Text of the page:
(The New York Times)

Brighter Days Ahead: A Reflection

Although 2020 is officially over, the beginning of 2021 has not felt very different from the constant obstacles pummeled in our world last year. 2021 started off with the capital insurrection and a continuation of the events surrounding the 2020 presidential election. If you’re a high schooler, those obstacles felt more like mountains that were put in between you and a normal school year. Regardless of your grade level or age, this past year was both physically and emotionally challenging for most people, but particularly for high schoolers. 

When schools around the country shut down and transitioned to online instruction last spring, most students weren’t worried, most were expecting nothing more than a longer spring break. But as the weeks dragged on with no clear answer as to when schools would reopen, students started to feel the more hidden effects of social distancing. For Jewish teens, this probably involved separating from your social life at school and at synagogue. If you were a junior or senior, you were searching for and deciding between colleges while having no clue whether colleges would be in-person or online in the fall, or how you’re going to take your SAT or ACT. With this uncertainty, there’s no wonder why most teenagers experienced anxiety and depression. 

Students were forced to adapt at the beginning of this pandemic. Not being in school meant a lack of “normal” structure and routine. Once online learning commenced, students had another obstacle of learning how to handle loads of virtual homework. In addition, students had to find other ways to socialize with their peers. The lack of proximity to others made socializing nearly impossible in a non-academic sense during the pandemic. And because most churches, mosques, and synagogues were also closed, socializing with peers outside of school was equally as impossible. Physically staying away from our friends in this virtual era has serious long-term effects on the social development of kids and teens, but many opportunities have been made to improve the social-emotional outlook. Many groups within the Jewish community in particular have introduced a virtual mentorship program for kids of all ages.

After one full year of pandemic living, we can safely say that every aspect of our lives have changed. When school came back in session this fall, still remote for most students, freshmen were robbed of the beginning of the high school experience: meeting new friends, joining clubs, first homecoming dances, and more were all canceled. Some freshmen still haven’t met their classmates in person. Sophomores face the same social-emotional challenges as their peers. Juniors have to start their college search process with no clue how the school is going to change in the upcoming years. Seniors have to go through the entire application and decision process not knowing how the pandemic will affect admissions, if they’ll be able to live on campus in the fall, and more. Additionally, seniors are still missing out on the traditional senior year activities. They might not have a prom or in-person graduation, just to list a few. And, if a student has lost a family member or loved one to the pandemic, the social-emotional problems are only magnified. This year has been hard for everyone; I think there is comfort in knowing that nobody is alone in this struggle. We can see the light at the end of the tunnel, but we should not get lax about protective measures like masks and social distancing too early. We will surely find ways to learn and grow from this experience. There is a Hasidic saying that goes “every descent is for the sake of a future ascent” so an ascent is on the horizon. All we have to do is keep fighting and climbing the mountain.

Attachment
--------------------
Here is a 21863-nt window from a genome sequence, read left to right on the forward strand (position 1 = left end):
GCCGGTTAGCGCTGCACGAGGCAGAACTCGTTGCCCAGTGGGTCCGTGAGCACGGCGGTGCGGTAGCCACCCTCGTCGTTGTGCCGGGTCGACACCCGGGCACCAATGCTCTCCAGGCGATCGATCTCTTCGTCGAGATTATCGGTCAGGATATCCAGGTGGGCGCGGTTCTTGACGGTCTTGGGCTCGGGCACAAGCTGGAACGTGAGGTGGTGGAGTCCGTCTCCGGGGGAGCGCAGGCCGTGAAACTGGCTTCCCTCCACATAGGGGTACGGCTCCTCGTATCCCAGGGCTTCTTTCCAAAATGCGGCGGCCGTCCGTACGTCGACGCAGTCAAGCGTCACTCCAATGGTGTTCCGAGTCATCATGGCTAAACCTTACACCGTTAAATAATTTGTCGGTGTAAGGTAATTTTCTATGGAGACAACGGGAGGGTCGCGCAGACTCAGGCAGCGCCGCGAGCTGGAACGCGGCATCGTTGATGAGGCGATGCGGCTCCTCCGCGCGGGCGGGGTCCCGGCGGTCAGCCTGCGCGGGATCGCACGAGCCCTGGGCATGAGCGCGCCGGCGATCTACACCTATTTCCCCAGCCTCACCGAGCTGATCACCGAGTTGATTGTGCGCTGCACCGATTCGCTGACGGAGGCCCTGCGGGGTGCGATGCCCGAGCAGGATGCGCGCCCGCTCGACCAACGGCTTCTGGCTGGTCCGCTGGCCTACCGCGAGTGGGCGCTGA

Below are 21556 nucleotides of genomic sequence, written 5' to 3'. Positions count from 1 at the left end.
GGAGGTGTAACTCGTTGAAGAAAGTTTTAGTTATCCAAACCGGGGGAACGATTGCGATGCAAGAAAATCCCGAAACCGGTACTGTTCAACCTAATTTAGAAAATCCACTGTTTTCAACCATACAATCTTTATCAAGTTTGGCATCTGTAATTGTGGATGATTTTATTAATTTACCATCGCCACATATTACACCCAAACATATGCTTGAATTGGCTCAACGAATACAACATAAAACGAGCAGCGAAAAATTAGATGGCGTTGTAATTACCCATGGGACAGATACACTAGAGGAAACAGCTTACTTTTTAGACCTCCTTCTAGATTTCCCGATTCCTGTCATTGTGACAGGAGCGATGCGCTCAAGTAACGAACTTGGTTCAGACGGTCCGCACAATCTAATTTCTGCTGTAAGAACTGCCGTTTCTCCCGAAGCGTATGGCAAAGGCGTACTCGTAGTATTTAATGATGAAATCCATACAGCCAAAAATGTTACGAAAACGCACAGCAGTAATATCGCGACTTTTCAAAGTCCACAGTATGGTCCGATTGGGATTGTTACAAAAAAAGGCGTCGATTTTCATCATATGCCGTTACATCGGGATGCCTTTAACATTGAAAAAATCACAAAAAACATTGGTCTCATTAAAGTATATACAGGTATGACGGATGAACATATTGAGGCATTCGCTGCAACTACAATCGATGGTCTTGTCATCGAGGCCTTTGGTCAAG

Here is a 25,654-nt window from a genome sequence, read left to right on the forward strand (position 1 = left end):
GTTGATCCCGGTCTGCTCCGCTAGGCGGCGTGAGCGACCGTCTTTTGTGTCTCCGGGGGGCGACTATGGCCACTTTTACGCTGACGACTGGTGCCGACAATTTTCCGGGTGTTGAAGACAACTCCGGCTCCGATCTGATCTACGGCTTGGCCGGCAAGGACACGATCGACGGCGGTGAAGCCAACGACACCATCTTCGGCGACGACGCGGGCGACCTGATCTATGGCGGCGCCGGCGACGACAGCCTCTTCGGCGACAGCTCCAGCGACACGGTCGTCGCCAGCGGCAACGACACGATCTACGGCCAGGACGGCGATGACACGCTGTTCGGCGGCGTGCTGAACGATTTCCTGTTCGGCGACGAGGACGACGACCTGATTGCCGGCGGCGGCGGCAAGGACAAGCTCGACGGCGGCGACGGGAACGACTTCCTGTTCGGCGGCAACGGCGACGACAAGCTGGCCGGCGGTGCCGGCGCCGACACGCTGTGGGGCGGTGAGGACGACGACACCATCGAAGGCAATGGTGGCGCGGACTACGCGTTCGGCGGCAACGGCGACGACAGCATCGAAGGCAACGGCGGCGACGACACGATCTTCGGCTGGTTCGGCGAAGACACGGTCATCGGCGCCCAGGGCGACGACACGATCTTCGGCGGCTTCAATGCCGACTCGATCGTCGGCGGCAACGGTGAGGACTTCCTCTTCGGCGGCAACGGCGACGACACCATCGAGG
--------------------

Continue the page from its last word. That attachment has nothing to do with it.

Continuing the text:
Hannah Cutler is a senior at Wolcott School in ​Illinois. She is a Staff Writer for Fresh Ink for Teens.

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